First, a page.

Watching small children grow and learn is a daily miracle. It seems so effortless – it is so effortless – that we naturally want to replicate that learning process in school. Why can’t we just let children learn by doing? Wouldn’t that be more fun – and even more effective? Why can’t we just put them in a room full of interesting things, answer the odd question, and watch them emerge as confident mathematicians, historians, artists and writers at the age of 18? Geary and his successors have a somewhat deflating answer: ‘Because the brain doesn’t work that way.’ The knowledge we are describing is biologically secondary, and that means it’s going to take good teaching and hard study.

The implications of this distinction are profound. Immersion and play are not effective ways of learning secondary knowledge. This explains, for instance, why ‘digital natives’ (young people who have grown up immersed in technology) are no better than us oldies in using digital technology for complex tasks. They have the same brains that we do, but less knowledge and experience. Their ape-like ancestors never needed this skill. The model also explains why it is not enough simply to surround children with beautiful books and adults who love reading. They need explicit teaching over an extended period and years of practice and correction to acquire this biologically unnatural skill.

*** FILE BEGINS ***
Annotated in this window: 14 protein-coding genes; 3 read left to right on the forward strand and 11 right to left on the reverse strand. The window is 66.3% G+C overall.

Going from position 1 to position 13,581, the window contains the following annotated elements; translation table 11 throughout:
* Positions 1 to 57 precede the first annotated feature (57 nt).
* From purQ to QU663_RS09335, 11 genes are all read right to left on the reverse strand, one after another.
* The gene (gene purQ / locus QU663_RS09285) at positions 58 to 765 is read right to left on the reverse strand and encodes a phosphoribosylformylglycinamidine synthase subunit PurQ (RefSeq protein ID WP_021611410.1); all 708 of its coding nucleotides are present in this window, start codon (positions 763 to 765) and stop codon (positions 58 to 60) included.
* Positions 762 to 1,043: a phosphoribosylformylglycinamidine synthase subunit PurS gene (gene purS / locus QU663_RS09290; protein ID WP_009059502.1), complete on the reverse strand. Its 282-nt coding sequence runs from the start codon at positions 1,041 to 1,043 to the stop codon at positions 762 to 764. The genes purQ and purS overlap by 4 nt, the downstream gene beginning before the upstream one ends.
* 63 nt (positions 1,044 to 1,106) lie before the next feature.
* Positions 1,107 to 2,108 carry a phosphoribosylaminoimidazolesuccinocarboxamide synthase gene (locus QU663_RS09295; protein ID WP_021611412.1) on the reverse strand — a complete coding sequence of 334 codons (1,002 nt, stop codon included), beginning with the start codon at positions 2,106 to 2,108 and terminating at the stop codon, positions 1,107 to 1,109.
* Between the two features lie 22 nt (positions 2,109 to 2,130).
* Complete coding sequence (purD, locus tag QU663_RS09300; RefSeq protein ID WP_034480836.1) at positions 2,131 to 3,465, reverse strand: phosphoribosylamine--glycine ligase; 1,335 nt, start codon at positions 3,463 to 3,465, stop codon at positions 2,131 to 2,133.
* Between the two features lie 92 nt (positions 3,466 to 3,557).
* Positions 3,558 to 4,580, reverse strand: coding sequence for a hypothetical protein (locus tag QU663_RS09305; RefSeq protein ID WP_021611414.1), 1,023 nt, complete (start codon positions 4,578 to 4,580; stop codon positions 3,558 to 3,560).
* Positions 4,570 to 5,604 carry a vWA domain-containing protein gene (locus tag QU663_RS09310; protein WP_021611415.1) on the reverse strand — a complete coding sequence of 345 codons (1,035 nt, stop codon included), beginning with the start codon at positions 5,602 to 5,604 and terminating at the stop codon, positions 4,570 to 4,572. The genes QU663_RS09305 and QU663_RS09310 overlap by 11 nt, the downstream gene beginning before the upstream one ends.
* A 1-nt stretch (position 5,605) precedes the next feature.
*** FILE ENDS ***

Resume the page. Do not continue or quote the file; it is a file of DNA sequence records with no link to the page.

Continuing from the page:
It’s important to note that our biological systems aren’t perfect. We may acquire (biologically primary) social skills instinctively, but we don’t acquire them all at once or at the same pace. Some seem to have lower EQ than others; they take longer to mature into these relationship skills. It’s possible that some explicit pointers can help them get there faster. But we can still see that this is in a different category from, say, the rules of symbolic logic, for which no natural process of maturing will suffice.

The academic curriculum embodies biologically secondary knowledge. It’s hard to learn. That’s why we teach it within a clear structure, with skilled teachers carefully guiding students through a specific sequence of ideas which are explicitly introduced at each step. There are opportunities to play with ideas, and to explore in a much less structured way, but generally these are effective for advanced students rather than beginners.

We also recognise how important it is for students to learn to navigate relationships, communicate well and collaborate effectively. They will bring a certain level of skill with them, but these skills need to be enhanced and refined as they grow towards adulthood. This is why a rich extra-curricular program, with opportunities to learn how to lead, how to follow, how to communicate and how to listen, has always been seen as equally important to a Queenwood education. When their intellectual development is matched by their capacity for leadership and service, that’s when we have prepared them for life.

Ms Elizabeth Stone